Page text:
- Lamon, S. (1999). Teaching fractions and rational numbers for understanding: Essential content knowledge and instructional strategies for teachers. Mahwah, NJ, USA: Lawrence Erlbaum.
- Lee, D. (2001). Cognitive linguistics: An introduction. Oxford: Oxford University Press.
- Mack, N. K. (1990). Learning fractions with understanding: Building on informal knowledge. Journal for Research in Mathematics Education, 21(1), 16–32. CrossRef
- McNeill, D. (1992). Hand and mind: What gestures reveal about thought. Chicago: University of Chicago Press.
- McNeill, D. (Ed.) (2000). Language and gesture. Cambridge: Cambridge University Press.
- McNeill, D. (2005). Gesture and thought. Chicago: University of Chicago Press.
- Nemirovsky, R., Tierney, C., & Wright, T. (1998). Body motion and graphing. Cognition and Instruction, 16(2), 119–172. CrossRef
- Núñez, R. (2006). Do real numbers really move? Language, thought, and gesture: The embodied cognitive foundations of mathematics. In R. Hersh (Ed.) 18 unconventional essays on the nature of mathematics (pp. 160–181). New York: Springer. CrossRef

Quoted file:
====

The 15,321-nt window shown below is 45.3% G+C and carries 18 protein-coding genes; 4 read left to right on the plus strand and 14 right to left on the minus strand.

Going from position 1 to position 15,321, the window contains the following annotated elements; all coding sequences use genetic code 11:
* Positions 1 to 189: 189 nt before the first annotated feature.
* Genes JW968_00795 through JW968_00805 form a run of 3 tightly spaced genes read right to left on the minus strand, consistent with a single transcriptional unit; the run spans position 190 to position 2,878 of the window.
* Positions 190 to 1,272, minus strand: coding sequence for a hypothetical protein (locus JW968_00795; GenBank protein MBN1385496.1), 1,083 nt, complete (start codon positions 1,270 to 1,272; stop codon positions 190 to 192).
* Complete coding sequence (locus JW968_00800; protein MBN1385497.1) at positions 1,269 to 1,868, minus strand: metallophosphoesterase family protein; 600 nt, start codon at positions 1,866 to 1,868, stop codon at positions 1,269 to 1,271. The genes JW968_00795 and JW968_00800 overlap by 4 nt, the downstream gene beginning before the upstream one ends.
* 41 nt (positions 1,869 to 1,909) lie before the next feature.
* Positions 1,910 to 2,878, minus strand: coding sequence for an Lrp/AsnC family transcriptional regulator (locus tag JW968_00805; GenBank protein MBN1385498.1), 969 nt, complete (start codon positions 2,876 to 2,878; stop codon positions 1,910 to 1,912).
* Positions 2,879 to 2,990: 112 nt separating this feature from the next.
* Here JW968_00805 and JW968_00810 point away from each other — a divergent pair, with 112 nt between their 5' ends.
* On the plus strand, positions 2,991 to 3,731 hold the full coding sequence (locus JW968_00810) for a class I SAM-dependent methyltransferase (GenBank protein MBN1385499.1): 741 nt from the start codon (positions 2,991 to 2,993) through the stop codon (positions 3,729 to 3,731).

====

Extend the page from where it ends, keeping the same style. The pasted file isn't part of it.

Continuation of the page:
- Nuñéz, R., Edwards, L., & Matos, J. (1999). Embodied cognition as grounding for situatedness and context in mathematics education. Educational Studies in Mathematics, 39(1–3), 45–65. CrossRef
- Parrill, F., & Sweetser, E. (2004). What we mean by meaning. Gesture, 4(2), 197–219. CrossRef
- Perry, M., Church, R. B., & Goldin-Meadow, S. (1988). Transitional knowledge in the acquisition of concepts. Cognitive Development, 3, 359–400. CrossRef
- Pimm, D. (1981). Metaphor and analogy in mathematics. For the Learning of Mathematics, 2, 47–50.
- Presmeg, N. (1992). Prototypes, metaphors, metonymies and imaginative rationality in high school mathematics. Educational Studies in Mathematics, 23(6), 595–610. CrossRef
- Presmeg, N. (1997). Reasoning with metaphors and metonymies in mathematical learning. In L. D. English (Ed.) Mathematical reasoning: Analogies, metaphors and images (pp. 267–279). Mahwah, NJ, USA: Lawrence Erlbaum.